Jessica Simpson and Eric Johnson finally got married on Saturday after a nearly four-year engagement: http://t.co/ASPitK0W43

— Rolling Stone (@RollingStone) July 6, 2014WENN

Alba loses it in Sin City 2 clip

Jessica Alba goes a little bit crazy in the new clip for Sin City: A Dame To Kill For.

The long overdue sequel to the film noir stylised 2005 comic book adaptation again stars Alba as the stripper Nancy, who doesn’t appear to be handling the death of Bruce Willis’ Detective John Hartigan, very well.

After opening with Senator Roark (played again by Powers Boothe) laughing maniacally in a newspaper clipping, Nancy stands before a mirror, the ghost of her Hartigan watching beside her.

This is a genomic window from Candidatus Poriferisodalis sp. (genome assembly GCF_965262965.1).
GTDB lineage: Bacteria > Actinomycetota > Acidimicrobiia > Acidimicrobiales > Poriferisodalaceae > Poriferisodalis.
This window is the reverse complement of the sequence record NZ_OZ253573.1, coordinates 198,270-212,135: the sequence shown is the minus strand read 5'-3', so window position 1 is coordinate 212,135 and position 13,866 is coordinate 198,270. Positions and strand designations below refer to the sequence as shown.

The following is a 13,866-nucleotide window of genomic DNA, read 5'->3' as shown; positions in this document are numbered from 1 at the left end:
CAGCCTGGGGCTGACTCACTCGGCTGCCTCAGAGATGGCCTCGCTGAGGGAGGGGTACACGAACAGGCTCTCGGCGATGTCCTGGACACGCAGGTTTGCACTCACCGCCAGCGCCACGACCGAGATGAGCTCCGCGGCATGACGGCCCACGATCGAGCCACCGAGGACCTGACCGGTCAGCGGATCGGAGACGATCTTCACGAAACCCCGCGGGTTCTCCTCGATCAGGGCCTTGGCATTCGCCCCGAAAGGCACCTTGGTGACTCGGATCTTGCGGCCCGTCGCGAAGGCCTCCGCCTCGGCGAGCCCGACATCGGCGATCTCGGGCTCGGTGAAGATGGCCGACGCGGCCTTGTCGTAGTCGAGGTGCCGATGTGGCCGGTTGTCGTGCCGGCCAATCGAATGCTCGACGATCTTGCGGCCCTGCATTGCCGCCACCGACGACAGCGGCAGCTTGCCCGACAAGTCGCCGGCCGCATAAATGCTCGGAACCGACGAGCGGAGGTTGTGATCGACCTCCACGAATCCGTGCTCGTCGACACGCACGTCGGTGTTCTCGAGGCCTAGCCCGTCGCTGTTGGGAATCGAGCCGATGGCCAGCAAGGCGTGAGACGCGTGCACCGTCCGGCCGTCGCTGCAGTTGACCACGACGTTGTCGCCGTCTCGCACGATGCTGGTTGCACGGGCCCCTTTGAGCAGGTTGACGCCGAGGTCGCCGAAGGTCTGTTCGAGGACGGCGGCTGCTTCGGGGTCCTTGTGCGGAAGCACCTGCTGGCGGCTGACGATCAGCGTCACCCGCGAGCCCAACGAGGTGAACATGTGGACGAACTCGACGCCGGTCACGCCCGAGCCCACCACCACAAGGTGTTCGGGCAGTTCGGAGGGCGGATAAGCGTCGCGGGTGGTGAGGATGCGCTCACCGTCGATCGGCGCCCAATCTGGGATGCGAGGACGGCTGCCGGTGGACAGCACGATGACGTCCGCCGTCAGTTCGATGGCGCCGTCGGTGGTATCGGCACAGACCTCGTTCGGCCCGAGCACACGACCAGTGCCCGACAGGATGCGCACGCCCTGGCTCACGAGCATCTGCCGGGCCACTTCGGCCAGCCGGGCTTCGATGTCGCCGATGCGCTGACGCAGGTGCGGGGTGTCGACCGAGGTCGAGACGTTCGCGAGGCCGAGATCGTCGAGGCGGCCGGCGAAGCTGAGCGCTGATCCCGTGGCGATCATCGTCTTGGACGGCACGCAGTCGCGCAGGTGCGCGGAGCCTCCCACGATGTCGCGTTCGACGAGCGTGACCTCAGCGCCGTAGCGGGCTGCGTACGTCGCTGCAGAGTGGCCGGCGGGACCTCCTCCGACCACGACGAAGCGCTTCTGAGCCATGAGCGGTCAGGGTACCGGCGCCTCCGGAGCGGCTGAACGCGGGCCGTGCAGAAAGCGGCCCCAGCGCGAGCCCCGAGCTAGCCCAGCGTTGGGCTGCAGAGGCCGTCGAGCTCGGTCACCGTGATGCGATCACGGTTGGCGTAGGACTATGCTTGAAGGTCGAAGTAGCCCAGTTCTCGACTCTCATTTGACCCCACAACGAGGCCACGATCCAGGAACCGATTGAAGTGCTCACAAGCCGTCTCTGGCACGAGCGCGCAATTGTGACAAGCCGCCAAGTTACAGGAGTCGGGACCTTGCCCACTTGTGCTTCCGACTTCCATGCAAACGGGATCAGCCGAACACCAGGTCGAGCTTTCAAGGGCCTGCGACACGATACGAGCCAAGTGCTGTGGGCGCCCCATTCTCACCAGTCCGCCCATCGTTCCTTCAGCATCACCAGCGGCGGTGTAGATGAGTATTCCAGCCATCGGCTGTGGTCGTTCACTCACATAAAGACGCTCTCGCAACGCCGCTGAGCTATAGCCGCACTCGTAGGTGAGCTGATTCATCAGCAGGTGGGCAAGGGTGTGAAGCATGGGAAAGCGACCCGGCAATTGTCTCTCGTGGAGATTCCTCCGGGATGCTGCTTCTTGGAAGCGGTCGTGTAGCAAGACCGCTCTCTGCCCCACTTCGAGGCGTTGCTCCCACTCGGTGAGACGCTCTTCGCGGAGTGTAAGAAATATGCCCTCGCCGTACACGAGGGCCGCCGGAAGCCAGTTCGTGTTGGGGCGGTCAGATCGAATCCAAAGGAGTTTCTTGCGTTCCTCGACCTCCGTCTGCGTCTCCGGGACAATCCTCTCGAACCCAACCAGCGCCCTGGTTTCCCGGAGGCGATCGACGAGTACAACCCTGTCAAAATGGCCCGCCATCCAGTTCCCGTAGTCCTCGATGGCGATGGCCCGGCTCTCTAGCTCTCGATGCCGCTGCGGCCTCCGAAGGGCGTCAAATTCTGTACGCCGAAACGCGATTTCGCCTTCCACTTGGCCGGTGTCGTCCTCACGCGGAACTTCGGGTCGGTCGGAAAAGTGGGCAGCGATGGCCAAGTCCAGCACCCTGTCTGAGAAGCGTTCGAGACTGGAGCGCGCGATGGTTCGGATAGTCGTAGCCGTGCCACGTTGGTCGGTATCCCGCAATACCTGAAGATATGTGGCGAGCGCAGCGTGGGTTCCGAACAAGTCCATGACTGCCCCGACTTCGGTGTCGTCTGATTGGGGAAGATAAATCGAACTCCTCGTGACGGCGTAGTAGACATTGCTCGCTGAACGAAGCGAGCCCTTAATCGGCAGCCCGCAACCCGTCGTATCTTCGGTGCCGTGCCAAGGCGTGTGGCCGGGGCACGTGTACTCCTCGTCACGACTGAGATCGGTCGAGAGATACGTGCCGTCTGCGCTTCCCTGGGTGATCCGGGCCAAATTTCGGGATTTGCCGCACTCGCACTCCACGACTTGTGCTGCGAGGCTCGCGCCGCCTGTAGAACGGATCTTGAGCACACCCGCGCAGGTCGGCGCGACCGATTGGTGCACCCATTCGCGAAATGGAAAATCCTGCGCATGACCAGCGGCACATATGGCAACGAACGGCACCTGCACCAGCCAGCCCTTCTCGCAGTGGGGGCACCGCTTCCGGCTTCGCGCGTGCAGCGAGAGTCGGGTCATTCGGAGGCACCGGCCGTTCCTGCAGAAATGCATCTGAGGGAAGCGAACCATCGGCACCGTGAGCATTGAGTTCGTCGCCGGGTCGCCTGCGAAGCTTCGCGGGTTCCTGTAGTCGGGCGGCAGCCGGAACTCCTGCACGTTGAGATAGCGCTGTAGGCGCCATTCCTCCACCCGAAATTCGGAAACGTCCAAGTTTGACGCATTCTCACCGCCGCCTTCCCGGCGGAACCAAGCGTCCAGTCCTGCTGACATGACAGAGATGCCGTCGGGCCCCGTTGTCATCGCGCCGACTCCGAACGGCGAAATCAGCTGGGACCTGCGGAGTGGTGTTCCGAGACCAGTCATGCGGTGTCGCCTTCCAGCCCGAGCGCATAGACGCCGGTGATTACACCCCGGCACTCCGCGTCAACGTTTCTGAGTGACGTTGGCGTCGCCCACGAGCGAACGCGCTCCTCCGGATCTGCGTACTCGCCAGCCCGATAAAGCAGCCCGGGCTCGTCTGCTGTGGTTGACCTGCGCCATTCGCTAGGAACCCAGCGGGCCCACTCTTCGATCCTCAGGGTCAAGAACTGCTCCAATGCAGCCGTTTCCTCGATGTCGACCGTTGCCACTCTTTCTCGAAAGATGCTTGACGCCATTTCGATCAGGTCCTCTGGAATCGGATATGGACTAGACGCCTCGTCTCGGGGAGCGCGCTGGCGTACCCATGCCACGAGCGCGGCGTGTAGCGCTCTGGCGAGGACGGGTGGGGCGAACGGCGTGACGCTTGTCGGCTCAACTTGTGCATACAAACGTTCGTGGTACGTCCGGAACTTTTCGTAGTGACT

‘‘Maybe I’ll prove both of you wrong,’’ she says, picking up a pair of scissors and beginning to hack off her blonde locks.‘‘Maybe I’ll go crazy. Crazy’s sounding pretty good right now.’’

It cuts to a leather and studded covered figure with dark, curly hair, loading a gun.

The character looks up as Mickey Rourke’s Marv walks in: it’s Nancy, her face now covered in a number of black and white stitches.Australian fans will have to wait until September 18 to find out the full story of Nancy’s transformation in the sequel, which is based on Frank Miller’s graphic novels.

The cast of old and new faces in Sin City: A Dame To Kill For include Eva Green, Rosario Dawson, Joseph Gordon-Levitt and Josh Brolin and it’s co-directed again by Miller and Robert Rodriguez.

AAP

Aussie stars enjoy the Wimbledon final